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« Strategy Memo: Bucking Trends | Blog Home Page | CA 26: Dreier +12 »

Cohen Beats Tinker, Racial Tension

Rep. Steve Cohen, who won just 31% of the primary vote in a crowded field in 2006, beat former Congressional aide and attorney Nikki Tinker by a 79%-19% margin to retain the Democratic nomination in Tennessee's Ninth District. In the Memphis-based seat where about 60% of the population is African American, a white Jewish Democrat winning a second term by such a vast margin came as a surprise to many.

Tinker, who is African American, went on the attack late in the campaign, using language and images in advertisements that invoked the Ku Klux Klan and toed other racial lines. But Cohen, a former State Senator and local official for three decades, confidently predicted victory all along, and turned some of the attacks back against Tinker.

Too, Cohen had a record he could claim helped his African American constituents. After being denied entry to the Congressional Black Caucus last year, Cohen pursued a resolution in the House apologizing for slavery, seeing it pass the House just before adjournment for August recess.

But race still played a role in the contest. After an advertisement, which hit Cohen for failing to vote to remove a statue of Klan founder Nathan Bedford Forrest (Cohen said the board on which he sat, a planning commission, had no jurisdiction over the matter) and another that could be construed as attacking Cohen for being Jewish, even Tinker supporters started making noise.

Tinker had been endorsed by EMILY's List, the prominent Democratic group that backs pro-choice women, but on the day of the primary, the organization rolled out six new endorsements instead of focusing completely on their candidate in Tennessee. "We were shocked to see the recent ads run by the Nikki Tinker for Congress campaign. We believe the ads are offensive and divisive," said the group's president, Ellen Malcolm, in a statement to The Scorecard. "EMILY's List does not condone or support these types of attacks."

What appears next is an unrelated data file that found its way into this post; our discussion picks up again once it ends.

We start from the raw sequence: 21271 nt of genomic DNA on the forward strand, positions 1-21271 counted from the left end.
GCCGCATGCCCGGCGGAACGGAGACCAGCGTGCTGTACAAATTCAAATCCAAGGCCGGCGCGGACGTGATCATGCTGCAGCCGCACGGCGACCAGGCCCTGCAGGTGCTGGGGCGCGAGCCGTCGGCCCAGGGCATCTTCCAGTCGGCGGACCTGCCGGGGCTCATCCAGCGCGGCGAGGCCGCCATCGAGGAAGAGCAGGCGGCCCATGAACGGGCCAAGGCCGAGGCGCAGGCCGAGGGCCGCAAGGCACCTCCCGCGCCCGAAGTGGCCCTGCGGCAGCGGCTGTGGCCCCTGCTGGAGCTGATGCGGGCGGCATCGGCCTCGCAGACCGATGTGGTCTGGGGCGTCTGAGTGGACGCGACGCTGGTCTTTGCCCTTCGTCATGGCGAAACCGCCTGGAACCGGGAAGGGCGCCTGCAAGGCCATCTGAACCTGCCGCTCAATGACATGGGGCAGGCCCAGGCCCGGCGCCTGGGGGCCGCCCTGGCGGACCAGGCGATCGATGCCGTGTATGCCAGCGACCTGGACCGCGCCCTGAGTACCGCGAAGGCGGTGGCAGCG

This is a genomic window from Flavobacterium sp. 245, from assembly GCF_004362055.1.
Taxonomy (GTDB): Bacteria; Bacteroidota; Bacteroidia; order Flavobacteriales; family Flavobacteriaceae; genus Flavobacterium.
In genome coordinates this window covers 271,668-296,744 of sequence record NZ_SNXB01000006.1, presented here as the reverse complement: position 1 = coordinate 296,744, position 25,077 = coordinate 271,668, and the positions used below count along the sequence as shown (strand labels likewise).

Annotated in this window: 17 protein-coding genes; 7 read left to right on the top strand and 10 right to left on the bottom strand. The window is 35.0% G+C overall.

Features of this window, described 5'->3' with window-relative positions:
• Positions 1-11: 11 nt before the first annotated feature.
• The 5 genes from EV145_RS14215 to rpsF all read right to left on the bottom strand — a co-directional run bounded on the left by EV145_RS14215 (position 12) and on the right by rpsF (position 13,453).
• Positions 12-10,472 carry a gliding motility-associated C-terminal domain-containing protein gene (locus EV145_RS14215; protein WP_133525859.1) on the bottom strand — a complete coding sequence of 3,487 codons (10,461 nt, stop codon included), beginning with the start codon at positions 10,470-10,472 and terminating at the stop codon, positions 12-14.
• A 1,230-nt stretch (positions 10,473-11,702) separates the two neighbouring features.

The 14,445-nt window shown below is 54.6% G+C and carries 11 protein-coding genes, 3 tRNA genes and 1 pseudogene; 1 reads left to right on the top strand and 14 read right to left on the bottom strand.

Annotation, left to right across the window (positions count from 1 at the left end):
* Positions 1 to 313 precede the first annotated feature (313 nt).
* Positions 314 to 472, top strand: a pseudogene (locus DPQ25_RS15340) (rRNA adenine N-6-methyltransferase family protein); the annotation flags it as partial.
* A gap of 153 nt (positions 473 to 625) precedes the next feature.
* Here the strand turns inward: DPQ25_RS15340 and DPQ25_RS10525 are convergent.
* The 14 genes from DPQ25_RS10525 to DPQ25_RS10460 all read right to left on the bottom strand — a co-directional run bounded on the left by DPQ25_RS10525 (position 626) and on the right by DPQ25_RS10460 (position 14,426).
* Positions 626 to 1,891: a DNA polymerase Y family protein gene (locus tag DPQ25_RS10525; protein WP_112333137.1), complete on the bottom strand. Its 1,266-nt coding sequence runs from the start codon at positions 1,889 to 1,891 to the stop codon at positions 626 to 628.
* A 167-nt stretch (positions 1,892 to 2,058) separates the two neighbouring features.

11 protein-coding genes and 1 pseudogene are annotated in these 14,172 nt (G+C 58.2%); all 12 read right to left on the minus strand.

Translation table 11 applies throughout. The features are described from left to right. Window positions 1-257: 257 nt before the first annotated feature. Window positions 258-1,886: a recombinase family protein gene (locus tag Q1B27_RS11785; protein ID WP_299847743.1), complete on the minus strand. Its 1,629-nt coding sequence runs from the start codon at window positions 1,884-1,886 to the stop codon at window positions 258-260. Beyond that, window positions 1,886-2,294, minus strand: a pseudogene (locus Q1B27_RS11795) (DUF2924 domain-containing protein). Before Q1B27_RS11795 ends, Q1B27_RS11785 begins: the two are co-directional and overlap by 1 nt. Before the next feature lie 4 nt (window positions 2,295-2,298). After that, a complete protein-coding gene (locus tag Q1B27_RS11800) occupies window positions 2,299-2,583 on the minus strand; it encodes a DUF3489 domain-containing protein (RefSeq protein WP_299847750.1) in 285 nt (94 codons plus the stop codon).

Barack Obama and Harold Ford Jr., neither of whom got involved in the contest between Cohen and Tinker, issued statements yesterday as well. "These incendiary and personal attacks have no place in our politics, and will do nothing to help the good people of Tennessee," Obama said in a statement.

"Whenever race, religion or gender is invoked in a political contest, it generally means the candidate has run out of legitimate arguments for why he/she should be elected," added Ford in his own statement, who represented the district in Congress before his failed run for Senate in 2006. Ford's rebuke was particularly stinging for Tinker: The former congressman, whose family had held the seat since 1974, helped Tinker get her start in politics, hiring her as his campaign manager.

The seat gave John Kerry 70% of the vote in 2004 and is the state's strongest Democratic-performing seat, virtually guaranteeing Cohen a second term even with three independent candidates on the ballot.